Biography of Famous Paranormal and ESP Scientist J.B. Rhine Part 1

About the famous scientist J.B. Rhine who made study of parapsychology, ESP, telepathy and the paranomal respectable, biography and history of the man.

J. B. RHINE (1895- ).

Joseph Banks Rhine is given credit for making clairvoyance and telepathy respectable topics for scientific research, by virtue of his careful experiments in extrasensory perception (ESP) over a period of nearly half a century. Although only a few other psychologists agree that the existence of ESP has been proved, there is general acceptance now that the subject, to which Rhine gave the name "parapsychology," is deserving of scientific study.

Rhine was born in Pennsylvania, earned a Ph.D. degree at the University of Chicago in 1925, did postdoctoral work at Harvard, and then began teaching psychology at Duke University in Durham, N.C. His interest in parapsychology was encouraged at Duke by the eminent psychologist William McDougall. Rhine announced his early results with ESP research in 1934, at which time he was given his own parapsychology laboratory. He was successful in attracting serious students as well as grants of funds for research. Contributors for ESP research have included the Rockefeller Foundation and the U.S. Navy, among many others. After retiring from Duke University, Rhine established his own nonprofit organization, the Foundation for Research on the Nature of Man, whose activities include the Institute for Parapsychology as well as a publishing branch. Address of the foundation, which is supported by private donations, is Box 6846, College Station, Durham, N.C. 27708.

The methods, materials, and terminology adopted by Rhine became standard for the study of extrasensory perception (a name he bestowed on the subjects of clairvoyance, telepathy, and precognition). For example, his standard deck of ESP cards consists of 25 cards in all, 5 cards with 5 different designs: a star, a circle, a square, a cross, and a set of wavy lines. He even recommended that the cards be shuffled in a certain way: at least 4 dovetail shuffles followed by a cut made with a knife or thumbnail. After the cards are mixed, the experimenter holds them while the "subject" calls--guesses, some would say--the design on each card (they are out of his sight, of course). If the person has the trait Rhine calls psi (pronounced like the name Sy), he will call more hits--that is, he will name the correct design more often--than could be expected if only sheer guesswork were involved.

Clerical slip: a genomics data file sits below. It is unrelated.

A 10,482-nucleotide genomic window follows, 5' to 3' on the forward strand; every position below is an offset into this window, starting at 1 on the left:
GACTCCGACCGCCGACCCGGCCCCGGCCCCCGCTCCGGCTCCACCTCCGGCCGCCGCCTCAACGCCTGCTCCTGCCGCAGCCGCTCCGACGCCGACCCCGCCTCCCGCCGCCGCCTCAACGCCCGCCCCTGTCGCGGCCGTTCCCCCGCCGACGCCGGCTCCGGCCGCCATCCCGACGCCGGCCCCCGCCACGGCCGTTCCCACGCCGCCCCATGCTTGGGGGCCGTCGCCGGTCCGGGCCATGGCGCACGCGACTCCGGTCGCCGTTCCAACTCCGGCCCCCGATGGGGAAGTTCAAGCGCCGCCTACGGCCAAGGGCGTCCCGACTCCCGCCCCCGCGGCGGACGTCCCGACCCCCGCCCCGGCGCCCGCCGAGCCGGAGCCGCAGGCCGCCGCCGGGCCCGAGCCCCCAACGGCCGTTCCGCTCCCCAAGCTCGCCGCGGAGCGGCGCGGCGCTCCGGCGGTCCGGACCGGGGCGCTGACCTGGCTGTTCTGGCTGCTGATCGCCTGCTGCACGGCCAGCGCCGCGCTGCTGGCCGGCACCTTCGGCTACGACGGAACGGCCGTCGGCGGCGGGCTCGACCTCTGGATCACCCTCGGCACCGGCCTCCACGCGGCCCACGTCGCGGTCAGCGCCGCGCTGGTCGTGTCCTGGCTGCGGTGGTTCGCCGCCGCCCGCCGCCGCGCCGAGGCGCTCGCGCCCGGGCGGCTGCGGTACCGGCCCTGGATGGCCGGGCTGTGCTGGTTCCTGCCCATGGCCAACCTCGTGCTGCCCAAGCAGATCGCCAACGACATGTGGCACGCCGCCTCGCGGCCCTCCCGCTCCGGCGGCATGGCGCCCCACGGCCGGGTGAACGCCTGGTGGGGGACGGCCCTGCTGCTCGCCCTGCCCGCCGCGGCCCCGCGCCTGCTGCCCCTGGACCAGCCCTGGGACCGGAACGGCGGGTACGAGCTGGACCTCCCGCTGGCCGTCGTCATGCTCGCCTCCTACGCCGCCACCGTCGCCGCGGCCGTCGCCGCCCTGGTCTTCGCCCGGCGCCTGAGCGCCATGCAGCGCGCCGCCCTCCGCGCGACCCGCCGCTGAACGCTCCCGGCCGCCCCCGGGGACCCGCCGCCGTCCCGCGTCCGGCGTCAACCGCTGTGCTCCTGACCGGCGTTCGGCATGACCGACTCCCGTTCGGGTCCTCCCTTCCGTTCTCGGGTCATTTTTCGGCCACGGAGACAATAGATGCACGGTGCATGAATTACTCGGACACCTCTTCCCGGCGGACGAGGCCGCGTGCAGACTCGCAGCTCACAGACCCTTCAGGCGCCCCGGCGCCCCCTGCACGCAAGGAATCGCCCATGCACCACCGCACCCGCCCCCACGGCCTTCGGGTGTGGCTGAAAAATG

The card-calling experiments are Rhine's best-known work, but he also initiated research in psychokinesis (PK), which is the ability to influence the motion of physical objects by using the force of thought or will power. Rhine's experiments in psychokinesis usually involved throwing dice while "willing" certain numbers to appear--an activity often pursued in non-scientific circles. His results persuaded him that certain persons possessed a certain amount of psychic ability at certain times. Adults, children, and even animals showed psi, but their ability to repeat high-scoring runs while being observed by outsiders has been lacking.

Rhine's work has not escaped ridicule by persons who associate ESP with magic and fortune-telling, although the quality of his procedures convinced most others of his personal integrity as a scientist. Rather than admit that ESP could conceivably exist, resolute critics claim that trickery and unintentional giveaway clues will explain how some individuals made such astonishing scores that even the laws of chance could not account for the results. Unfortunately for those who wish to prove that ESP exists, the high-scoring performances continue to be very rare and unpredictable.

Rhine insists that high motivation and enthusiasm must be present in order for the psi ability to appear. He describes instances when persons whose spirit was at top level scored 25 "hits" on the unseen pack of 25 cards. As in other occult phenomena, the presence of nonbelievers during the experiment seems to reduce the likelihood of obtaining favorable results. Long and tiring sessions are also unlikely to reveal psi, whether the task is naming cards or controlling the roll of dice. Critics have said that the remarkable results Rhine obtained in the early years of his experiments were caused by excessive motivation on the part of his assistants. When better controls were used, fewer great psychic performances were reported. Both Rhine and his wife Louisa have written numerous books and articles on extrasensory perception and their work is accepted as fully legitimate psychological research, although Rhine has remarked that only this branch of psychology is asked to take elaborate measures to prevent fraud during experiments.

Since the presence of psi in a person (he is called a sensitive if he has it) is always measured, in Rhine's work, in relation to the laws of chance, the psi research compelled the nonbelievers to reflect upon how statistics are used to draw conclusions. Rhine is accused of mistaking the occasional rare chance event--which the laws of chance say will occur--for a psychical episode. His steadfast willingness to do so, however, made him the foremost authority on extrasensory perception. When public interest in telepathy, clairvoyance, precognition, and psychokinesis increased in a so-called "occult explosion" starting in the 1960s, Rhine's work showed what kind of evidence would be needed to prove that such phenomena exist.

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